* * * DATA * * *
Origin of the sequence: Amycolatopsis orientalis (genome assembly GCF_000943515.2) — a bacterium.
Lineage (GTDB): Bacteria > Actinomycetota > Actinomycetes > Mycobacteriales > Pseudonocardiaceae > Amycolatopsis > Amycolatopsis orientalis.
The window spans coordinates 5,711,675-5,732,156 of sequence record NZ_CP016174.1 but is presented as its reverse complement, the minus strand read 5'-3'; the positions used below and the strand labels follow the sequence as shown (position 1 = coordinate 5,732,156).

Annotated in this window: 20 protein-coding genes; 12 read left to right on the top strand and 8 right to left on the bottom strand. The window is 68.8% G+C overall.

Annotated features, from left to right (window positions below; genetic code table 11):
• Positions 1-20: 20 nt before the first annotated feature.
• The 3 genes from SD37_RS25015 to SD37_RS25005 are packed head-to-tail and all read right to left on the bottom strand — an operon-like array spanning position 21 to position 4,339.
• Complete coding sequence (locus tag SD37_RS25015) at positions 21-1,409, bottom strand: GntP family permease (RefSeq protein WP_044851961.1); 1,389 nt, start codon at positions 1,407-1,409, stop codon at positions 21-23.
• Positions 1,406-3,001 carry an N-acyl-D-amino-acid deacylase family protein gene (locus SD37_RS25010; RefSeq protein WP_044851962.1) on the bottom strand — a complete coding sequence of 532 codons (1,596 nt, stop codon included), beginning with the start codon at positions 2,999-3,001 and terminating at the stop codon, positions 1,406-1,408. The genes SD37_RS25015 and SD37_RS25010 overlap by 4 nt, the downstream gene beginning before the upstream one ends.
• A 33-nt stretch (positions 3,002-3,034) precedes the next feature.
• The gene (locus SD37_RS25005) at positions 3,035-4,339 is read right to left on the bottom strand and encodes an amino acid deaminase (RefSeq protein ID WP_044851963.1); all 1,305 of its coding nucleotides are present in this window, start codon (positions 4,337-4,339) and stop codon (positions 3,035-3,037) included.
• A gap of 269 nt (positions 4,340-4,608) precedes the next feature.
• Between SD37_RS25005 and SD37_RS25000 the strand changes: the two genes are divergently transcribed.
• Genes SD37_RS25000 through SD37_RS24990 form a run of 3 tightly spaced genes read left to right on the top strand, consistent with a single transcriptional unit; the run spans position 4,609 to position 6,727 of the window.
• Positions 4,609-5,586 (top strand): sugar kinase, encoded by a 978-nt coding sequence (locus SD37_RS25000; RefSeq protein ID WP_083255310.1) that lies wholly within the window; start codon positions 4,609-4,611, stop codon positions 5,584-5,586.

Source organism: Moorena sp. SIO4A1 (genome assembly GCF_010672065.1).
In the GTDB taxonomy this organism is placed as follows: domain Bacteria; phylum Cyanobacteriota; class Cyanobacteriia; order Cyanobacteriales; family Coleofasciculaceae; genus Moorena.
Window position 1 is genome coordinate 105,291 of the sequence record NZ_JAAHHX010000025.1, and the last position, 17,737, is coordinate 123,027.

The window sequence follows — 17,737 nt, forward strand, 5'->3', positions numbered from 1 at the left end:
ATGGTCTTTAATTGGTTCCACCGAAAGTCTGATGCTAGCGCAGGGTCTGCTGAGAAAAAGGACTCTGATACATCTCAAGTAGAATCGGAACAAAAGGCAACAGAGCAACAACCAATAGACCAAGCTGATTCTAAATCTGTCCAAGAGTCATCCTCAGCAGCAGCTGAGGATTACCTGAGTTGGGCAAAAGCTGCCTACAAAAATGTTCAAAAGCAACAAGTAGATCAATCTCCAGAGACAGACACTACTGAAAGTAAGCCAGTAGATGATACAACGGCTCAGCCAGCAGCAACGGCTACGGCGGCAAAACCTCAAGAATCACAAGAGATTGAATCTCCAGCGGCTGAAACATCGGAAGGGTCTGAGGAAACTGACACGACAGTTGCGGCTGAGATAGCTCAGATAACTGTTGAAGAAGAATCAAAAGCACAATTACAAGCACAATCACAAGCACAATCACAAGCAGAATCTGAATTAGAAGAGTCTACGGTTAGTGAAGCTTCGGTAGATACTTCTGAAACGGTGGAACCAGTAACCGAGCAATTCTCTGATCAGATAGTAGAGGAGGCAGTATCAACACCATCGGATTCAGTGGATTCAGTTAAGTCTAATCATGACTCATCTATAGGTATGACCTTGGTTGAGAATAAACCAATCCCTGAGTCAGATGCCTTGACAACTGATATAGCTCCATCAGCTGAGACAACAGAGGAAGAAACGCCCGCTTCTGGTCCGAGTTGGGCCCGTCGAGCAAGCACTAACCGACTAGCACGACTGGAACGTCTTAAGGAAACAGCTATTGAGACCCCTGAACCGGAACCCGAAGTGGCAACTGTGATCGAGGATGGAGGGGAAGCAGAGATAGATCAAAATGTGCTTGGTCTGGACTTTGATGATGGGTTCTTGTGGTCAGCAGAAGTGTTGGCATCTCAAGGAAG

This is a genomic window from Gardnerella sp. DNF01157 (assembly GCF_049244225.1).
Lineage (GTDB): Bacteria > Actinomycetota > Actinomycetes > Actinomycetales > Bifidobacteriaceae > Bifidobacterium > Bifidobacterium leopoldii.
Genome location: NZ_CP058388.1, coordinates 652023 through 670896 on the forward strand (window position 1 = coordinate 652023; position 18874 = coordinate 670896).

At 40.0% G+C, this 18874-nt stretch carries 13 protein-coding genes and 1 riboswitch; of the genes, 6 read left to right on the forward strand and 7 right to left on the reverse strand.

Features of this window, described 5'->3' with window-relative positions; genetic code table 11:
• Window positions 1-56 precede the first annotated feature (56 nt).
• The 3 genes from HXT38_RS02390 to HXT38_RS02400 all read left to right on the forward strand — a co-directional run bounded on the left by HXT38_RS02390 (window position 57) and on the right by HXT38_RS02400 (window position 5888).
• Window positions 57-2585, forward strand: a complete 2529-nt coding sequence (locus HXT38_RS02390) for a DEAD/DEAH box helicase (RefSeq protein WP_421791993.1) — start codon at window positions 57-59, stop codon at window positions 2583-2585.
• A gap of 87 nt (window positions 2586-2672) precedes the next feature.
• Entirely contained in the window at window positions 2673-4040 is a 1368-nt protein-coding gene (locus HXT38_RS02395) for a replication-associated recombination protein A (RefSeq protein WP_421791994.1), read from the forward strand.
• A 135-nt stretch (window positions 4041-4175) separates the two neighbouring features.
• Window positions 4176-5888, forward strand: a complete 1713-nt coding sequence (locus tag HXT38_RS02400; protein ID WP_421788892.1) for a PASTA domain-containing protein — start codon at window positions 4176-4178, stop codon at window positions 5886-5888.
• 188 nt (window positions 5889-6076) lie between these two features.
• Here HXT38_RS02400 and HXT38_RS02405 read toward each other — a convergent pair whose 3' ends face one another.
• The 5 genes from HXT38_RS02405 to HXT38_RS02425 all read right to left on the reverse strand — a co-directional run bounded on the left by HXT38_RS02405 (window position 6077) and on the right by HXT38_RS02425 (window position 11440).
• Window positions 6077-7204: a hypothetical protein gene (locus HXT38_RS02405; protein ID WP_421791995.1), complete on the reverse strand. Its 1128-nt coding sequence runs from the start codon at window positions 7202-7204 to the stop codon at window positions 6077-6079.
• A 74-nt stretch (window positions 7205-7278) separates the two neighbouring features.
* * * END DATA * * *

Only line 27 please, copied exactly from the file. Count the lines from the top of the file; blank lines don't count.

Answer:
• The 3 genes from HXT38_RS02390 to HXT38_RS02400 all read left to right on the forward strand — a co-directional run bounded on the left by HXT38_RS02390 (window position 57) and on the right by HXT38_RS02400 (window position 5888).